El Pinacate and Gran Desierto de Altar Biosphere Reserve

Mexico
Inscribed in
2013
Criteria
(vii)
(viii)
(x)

The 714,566 hectare site comprises two distinct parts: the dormant volcanic Pinacate Shield of black and red lava flows and desert pavements to the east, and, in the west, the Gran Altar Desert with its ever changing and varied sand dunes that can reach a height of 200 metres. This landscape of dramatic contrast notably features linear, star and dome dunes as well as several arid granite massifs, some as high as 650 metres. The dunes emerge like islands from the sea of sand and harbour distinct and highly diverse plant and wildlife communities, including endemic freshwater fish species and the endemic Sonoran Pronghorn, which is only to be found in northwestern Sonora and in southwestern Arizona (USA). Ten enormous, deep and almost perfectly circular craters, believed to have been formed by a combination of eruptions and collapses, also contribute to the dramatic beauty of the site whose exceptional combination of features are of great scientific interest. The site is also a UNESCO Biosphere Reserve.
© UNESCO

Summary

2017 Conservation Outlook

Finalised on
08 Nov 2017
Good with some concerns
EPGDABR is in a privileged position as the harsh environmental conditions and inhospitable terrain provide a high degree of natural protection. Populations of the flat-tail horned lizard, the Yuma fringe-toed lizard, the Sonoyta pupfish, the Sonoyta mud turtle, the lesser long-nose and fish-eating bats, and Goode’s horned lizard, should be evaluated and monitored. Water stress, alien invasive species and anticipated climate change will likewise put new pressures on the area. At the same time, the current capacity of the management to address these threats is limited by the lack of human and financial resources, affected by the recent overall budget cuts in Mexico’s federal government programmes, which raises questions about the longer term capacity. Efforts should be soon implemented to address staff issues, in particular the appointment of a Director and increasing the number of personnel; as well as to ensure proper and sustainable funding to operate and manage the Reserve.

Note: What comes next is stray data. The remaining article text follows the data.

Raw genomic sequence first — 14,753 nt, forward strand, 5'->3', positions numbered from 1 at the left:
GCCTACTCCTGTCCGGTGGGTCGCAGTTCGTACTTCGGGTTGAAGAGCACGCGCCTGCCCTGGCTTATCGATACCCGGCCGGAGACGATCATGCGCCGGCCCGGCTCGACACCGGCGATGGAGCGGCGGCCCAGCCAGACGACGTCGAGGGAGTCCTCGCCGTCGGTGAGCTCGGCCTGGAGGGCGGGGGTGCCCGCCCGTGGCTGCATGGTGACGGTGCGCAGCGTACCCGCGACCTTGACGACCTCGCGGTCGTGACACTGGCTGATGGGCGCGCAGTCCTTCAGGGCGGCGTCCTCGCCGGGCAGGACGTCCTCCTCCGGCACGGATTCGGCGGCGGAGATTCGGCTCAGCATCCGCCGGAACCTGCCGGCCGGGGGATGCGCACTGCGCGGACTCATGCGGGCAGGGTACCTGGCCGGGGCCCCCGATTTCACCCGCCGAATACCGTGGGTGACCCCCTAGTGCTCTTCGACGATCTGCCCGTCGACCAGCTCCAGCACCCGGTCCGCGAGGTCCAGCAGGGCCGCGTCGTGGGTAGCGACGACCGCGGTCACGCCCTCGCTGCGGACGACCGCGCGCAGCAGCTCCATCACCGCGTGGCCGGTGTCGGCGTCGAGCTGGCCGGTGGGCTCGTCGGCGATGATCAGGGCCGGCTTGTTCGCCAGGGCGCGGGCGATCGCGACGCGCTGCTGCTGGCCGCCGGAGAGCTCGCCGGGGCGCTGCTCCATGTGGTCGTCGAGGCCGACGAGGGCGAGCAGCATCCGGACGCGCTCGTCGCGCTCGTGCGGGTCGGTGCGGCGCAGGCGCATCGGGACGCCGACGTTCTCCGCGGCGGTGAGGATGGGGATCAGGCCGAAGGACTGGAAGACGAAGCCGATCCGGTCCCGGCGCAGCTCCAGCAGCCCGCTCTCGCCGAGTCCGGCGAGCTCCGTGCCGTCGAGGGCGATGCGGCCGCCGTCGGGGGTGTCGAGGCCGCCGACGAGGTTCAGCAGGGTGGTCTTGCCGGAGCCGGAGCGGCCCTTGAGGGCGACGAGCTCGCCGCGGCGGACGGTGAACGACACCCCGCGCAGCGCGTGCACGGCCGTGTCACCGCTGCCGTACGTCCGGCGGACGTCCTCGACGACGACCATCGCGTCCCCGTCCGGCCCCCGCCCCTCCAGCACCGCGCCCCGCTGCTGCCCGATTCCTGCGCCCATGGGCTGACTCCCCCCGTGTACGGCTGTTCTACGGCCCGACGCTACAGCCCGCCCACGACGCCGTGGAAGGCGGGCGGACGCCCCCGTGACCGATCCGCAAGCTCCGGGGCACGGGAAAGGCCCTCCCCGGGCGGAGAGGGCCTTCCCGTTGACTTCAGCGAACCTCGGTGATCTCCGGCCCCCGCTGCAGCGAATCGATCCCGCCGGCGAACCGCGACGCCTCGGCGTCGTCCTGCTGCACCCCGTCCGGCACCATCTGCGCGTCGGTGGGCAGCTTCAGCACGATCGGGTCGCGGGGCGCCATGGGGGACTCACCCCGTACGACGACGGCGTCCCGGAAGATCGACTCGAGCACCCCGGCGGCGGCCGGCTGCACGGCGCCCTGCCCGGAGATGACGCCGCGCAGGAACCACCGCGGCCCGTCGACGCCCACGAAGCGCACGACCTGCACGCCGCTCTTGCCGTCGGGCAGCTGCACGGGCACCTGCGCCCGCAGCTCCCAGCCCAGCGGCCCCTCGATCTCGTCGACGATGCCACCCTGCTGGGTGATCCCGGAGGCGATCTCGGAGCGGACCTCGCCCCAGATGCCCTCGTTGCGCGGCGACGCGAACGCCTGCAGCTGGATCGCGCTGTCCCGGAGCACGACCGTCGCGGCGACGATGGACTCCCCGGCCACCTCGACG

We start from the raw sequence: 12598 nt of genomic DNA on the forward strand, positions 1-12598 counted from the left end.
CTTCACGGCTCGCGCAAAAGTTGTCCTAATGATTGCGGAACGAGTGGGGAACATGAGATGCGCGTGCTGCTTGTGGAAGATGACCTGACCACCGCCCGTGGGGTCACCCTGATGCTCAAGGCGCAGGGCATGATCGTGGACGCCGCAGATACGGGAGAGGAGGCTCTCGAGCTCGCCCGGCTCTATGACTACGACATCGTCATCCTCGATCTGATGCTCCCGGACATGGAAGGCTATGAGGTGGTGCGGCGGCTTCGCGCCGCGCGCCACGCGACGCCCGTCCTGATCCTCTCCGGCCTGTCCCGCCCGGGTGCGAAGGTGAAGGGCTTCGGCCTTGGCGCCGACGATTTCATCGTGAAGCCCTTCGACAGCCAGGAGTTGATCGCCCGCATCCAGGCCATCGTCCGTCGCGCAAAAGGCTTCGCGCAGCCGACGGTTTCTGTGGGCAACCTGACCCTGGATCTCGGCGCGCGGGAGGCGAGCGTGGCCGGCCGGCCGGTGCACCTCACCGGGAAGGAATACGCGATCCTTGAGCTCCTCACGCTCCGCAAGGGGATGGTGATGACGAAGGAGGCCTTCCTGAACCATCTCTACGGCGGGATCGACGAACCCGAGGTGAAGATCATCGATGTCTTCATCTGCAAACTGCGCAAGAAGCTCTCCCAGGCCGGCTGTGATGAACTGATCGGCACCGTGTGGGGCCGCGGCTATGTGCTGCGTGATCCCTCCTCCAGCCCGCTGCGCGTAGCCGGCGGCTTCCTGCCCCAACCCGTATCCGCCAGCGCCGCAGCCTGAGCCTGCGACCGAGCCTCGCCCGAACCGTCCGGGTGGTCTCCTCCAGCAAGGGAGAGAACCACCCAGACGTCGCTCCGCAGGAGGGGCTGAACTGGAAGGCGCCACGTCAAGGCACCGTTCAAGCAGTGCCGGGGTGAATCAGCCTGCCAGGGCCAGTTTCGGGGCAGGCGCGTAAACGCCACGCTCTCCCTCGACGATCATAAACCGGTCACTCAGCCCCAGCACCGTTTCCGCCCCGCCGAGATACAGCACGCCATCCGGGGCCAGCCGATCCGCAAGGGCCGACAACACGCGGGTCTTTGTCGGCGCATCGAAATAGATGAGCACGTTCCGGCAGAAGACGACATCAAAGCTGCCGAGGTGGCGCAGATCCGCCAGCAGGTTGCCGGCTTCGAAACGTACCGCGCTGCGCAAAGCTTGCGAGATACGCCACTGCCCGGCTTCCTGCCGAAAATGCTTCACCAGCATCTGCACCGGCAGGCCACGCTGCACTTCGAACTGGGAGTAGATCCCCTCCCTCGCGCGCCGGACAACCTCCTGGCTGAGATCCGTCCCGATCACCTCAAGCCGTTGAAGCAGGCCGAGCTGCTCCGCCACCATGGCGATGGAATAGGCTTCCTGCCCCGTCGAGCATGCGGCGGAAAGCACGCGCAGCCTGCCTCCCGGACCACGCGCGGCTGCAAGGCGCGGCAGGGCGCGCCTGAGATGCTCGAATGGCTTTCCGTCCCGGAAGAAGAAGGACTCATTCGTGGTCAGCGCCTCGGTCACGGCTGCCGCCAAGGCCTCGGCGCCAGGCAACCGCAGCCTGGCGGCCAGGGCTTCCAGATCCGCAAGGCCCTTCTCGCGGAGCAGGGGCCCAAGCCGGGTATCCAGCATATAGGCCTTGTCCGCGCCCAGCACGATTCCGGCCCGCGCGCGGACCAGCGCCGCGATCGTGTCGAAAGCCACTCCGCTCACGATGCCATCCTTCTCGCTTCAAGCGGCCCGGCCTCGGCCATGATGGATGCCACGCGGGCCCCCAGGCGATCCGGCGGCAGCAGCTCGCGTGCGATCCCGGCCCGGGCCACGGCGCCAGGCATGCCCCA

Current state and trend of VALUES

Low Concern
Trend
Stable
The visual integrity remains intact despite inevitable impacts of expanding road and energy transmission infrastructure. There are no factors which are likely to alter or impact on the geological values of the site. Despite multiple threats, flora and fauna do not appear to be under acute threat. However, the Sonoran Pronghorn continues to face an uncertain future. Populations of the flat-tail horned lizard, the Yuma fringe-toed lizard, the Sonoyta pupfish, the Sonoyta mud turtle, the lesser long-nose and fish-eating bats, and Goode’s horned lizard, should be evaluated and monitored. Overall, despite ongoing threats and management challenges, important improvements make EPGDABR a conservation success story.

Overall THREATS

Low Threat
The large scale of the property, its contiguity with an even larger set of protected areas, the high degree of natural protection and the dedicated conservation efforts combine to make the property comparatively resilient. However, a number of threats raise concerns, including invasive species, increasing water consumption in the broader region, as well as security measures and infrastructure along the international border between Mexico and the USA. While the acute threats appear understood and manageable, there are more serious concerns about alien invasive species ) and anticipated climate change. Both could lead to dramatic changes to the desert ecosystem. As regards invasive species, such change is already observable elsewhere in the Sonoran Desert where non-native grasses and associated increase in fire frequency and intensity have fundamentally altered the entire desert ecosystem. Mining concessions overlapping with the property and plans for salt extraction in its vicinity or even in its buffer zone also raise concerns.

Overall PROTECTION and MANAGEMENT

Some Concern